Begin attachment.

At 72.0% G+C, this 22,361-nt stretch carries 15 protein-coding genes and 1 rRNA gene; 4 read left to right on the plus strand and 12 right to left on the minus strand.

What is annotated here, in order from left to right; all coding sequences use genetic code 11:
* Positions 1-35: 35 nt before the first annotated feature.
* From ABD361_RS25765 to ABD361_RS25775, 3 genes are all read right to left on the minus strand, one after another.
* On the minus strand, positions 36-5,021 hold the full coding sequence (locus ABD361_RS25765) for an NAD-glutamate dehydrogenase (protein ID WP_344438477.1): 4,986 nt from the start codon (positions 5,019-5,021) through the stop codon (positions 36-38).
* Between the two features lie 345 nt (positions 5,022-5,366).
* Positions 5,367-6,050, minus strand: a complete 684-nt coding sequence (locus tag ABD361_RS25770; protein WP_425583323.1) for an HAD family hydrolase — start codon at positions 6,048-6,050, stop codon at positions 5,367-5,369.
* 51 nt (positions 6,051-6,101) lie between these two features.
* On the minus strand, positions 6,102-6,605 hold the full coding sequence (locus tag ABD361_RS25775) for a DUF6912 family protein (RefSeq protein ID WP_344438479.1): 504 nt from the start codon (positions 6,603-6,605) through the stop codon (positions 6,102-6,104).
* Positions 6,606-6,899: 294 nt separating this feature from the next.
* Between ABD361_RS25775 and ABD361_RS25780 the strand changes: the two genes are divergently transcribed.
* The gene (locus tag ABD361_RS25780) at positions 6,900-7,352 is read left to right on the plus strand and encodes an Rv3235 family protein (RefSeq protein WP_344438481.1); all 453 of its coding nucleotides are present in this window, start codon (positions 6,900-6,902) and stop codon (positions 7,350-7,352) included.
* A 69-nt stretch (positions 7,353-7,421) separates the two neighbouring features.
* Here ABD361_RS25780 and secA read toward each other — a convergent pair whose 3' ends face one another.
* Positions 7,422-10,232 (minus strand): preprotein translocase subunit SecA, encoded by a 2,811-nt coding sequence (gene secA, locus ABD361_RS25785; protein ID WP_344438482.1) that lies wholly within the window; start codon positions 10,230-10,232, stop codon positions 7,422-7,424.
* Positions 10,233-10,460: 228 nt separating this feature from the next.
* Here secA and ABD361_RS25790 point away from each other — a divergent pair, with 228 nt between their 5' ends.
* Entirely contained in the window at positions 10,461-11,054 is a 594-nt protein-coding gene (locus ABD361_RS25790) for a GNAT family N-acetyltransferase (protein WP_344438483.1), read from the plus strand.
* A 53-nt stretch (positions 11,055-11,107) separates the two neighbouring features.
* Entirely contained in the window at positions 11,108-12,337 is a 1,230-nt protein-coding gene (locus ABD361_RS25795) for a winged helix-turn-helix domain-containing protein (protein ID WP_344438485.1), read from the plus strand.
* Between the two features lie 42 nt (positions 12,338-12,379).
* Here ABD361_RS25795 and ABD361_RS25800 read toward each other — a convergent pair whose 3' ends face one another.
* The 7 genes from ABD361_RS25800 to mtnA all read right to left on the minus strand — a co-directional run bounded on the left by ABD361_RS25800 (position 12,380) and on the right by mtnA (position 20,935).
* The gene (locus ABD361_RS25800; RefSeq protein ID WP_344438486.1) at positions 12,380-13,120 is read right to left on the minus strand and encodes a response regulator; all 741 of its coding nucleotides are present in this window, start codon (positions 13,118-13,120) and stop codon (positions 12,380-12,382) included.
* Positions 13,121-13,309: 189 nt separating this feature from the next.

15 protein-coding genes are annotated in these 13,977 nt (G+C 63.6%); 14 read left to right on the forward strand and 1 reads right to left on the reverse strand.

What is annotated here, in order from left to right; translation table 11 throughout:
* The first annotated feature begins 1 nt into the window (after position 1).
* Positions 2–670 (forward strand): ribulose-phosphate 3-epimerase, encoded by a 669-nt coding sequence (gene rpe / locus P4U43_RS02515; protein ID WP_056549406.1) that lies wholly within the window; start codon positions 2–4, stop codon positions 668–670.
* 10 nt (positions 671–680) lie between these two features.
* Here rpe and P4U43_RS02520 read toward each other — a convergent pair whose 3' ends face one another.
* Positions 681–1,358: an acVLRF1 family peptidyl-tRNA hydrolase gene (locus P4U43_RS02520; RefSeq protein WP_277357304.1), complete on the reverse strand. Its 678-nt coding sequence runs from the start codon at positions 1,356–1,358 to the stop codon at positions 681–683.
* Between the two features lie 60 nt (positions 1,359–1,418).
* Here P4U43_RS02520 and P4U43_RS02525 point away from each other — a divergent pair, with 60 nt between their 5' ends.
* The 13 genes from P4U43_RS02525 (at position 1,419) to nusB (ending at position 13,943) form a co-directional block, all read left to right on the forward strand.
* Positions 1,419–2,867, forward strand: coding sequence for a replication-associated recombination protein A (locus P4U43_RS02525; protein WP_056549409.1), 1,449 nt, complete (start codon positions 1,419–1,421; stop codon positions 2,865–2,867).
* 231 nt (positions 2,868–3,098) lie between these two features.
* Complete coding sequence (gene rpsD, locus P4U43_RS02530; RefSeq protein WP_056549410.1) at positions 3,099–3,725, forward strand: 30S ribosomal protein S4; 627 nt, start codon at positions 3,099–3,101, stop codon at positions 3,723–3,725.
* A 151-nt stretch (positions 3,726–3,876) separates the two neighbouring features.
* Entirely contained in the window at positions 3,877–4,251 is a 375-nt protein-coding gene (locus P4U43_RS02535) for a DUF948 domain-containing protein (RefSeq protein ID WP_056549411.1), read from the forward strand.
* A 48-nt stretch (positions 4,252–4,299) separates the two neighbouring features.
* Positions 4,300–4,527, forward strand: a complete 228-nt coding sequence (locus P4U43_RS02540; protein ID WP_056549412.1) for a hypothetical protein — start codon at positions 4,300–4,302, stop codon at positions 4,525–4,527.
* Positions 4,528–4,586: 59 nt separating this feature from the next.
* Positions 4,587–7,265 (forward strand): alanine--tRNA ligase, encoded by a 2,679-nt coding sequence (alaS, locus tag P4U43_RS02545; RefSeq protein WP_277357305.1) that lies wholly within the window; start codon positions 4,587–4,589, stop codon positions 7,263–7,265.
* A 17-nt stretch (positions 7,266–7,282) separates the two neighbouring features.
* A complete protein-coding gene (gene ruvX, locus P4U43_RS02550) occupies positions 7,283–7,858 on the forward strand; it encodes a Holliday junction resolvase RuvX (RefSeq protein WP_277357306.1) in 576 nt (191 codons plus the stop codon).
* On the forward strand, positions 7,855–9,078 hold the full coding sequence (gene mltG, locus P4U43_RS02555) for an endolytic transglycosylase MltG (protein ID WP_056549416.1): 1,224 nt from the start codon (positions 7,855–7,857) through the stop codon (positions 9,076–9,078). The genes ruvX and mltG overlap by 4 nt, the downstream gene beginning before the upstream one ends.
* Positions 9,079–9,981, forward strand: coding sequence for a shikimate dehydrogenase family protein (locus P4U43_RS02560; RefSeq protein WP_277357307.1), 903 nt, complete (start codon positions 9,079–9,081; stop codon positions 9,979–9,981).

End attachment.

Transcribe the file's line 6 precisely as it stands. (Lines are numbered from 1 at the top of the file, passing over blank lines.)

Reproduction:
* Between the two features lie 345 nt (positions 5,022-5,366).